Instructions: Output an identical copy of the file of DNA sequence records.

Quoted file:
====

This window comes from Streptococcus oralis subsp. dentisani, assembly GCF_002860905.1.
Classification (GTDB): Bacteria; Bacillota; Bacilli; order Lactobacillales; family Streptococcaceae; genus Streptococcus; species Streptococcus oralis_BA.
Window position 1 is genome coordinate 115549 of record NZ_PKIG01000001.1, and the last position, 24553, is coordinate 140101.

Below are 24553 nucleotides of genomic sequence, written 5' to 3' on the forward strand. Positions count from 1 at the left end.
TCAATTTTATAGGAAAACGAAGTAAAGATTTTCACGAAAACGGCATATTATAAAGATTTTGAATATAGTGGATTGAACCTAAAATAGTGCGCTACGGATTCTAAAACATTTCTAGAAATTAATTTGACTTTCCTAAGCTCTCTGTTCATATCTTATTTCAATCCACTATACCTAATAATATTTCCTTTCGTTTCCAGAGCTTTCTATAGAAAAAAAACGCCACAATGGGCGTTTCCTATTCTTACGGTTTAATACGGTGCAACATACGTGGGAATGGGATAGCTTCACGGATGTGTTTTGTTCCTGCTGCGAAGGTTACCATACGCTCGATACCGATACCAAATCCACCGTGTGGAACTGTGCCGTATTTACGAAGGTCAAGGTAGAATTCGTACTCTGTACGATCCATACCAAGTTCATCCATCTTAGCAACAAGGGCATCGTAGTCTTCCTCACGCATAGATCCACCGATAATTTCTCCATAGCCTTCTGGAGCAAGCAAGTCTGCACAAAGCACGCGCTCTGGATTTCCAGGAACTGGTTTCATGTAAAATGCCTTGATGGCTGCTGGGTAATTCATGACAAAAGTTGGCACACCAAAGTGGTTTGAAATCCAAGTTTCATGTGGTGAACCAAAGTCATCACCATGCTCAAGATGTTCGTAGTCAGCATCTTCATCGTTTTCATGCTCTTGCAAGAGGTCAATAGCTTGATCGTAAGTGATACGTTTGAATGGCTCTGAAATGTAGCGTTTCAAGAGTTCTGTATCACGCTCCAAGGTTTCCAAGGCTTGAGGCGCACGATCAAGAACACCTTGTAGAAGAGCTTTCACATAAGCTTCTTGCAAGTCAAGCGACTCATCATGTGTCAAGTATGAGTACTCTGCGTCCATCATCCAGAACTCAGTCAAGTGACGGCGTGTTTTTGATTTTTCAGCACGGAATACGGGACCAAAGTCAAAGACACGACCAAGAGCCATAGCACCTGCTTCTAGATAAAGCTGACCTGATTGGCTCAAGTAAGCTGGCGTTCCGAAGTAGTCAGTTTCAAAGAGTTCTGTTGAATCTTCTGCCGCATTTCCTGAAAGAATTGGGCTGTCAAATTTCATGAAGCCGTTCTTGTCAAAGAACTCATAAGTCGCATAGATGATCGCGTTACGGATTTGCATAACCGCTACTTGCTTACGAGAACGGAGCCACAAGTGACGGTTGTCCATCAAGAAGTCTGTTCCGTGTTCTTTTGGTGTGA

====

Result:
This window comes from Streptococcus oralis subsp. dentisani, assembly GCF_002860905.1.
Classification (GTDB): Bacteria; Bacillota; Bacilli; order Lactobacillales; family Streptococcaceae; genus Streptococcus; species Streptococcus oralis_BA.
Window position 1 is genome coordinate 115549 of record NZ_PKIG01000001.1, and the last position, 24553, is coordinate 140101.

Below are 24553 nucleotides of genomic sequence, written 5' to 3' on the forward strand. Positions count from 1 at the left end.
TCAATTTTATAGGAAAACGAAGTAAAGATTTTCACGAAAACGGCATATTATAAAGATTTTGAATATAGTGGATTGAACCTAAAATAGTGCGCTACGGATTCTAAAACATTTCTAGAAATTAATTTGACTTTCCTAAGCTCTCTGTTCATATCTTATTTCAATCCACTATACCTAATAATATTTCCTTTCGTTTCCAGAGCTTTCTATAGAAAAAAAACGCCACAATGGGCGTTTCCTATTCTTACGGTTTAATACGGTGCAACATACGTGGGAATGGGATAGCTTCACGGATGTGTTTTGTTCCTGCTGCGAAGGTTACCATACGCTCGATACCGATACCAAATCCACCGTGTGGAACTGTGCCGTATTTACGAAGGTCAAGGTAGAATTCGTACTCTGTACGATCCATACCAAGTTCATCCATCTTAGCAACAAGGGCATCGTAGTCTTCCTCACGCATAGATCCACCGATAATTTCTCCATAGCCTTCTGGAGCAAGCAAGTCTGCACAAAGCACGCGCTCTGGATTTCCAGGAACTGGTTTCATGTAAAATGCCTTGATGGCTGCTGGGTAATTCATGACAAAAGTTGGCACACCAAAGTGGTTTGAAATCCAAGTTTCATGTGGTGAACCAAAGTCATCACCATGCTCAAGATGTTCGTAGTCAGCATCTTCATCGTTTTCATGCTCTTGCAAGAGGTCAATAGCTTGATCGTAAGTGATACGTTTGAATGGCTCTGAAATGTAGCGTTTCAAGAGTTCTGTATCACGCTCCAAGGTTTCCAAGGCTTGAGGCGCACGATCAAGAACACCTTGTAGAAGAGCTTTCACATAAGCTTCTTGCAAGTCAAGCGACTCATCATGTGTCAAGTATGAGTACTCTGCGTCCATCATCCAGAACTCAGTCAAGTGACGGCGTGTTTTTGATTTTTCAGCACGGAATACGGGACCAAAGTCAAAGACACGACCAAGAGCCATAGCACCTGCTTCTAGATAAAGCTGACCTGATTGGCTCAAGTAAGCTGGCGTTCCGAAGTAGTCAGTTTCAAAGAGTTCTGTTGAATCTTCTGCCGCATTTCCTGAAAGAATTGGGCTGTCAAATTTCATGAAGCCGTTCTTGTCAAAGAACTCATAAGTCGCATAGATGATCGCGTTACGGATTTGCATAACCGCTACTTGCTTACGAGAACGGAGCCACAAGTGACGGTTGTCCATCAAGAAGTCTGTTCCGTGTTCTTTTGGTGTGA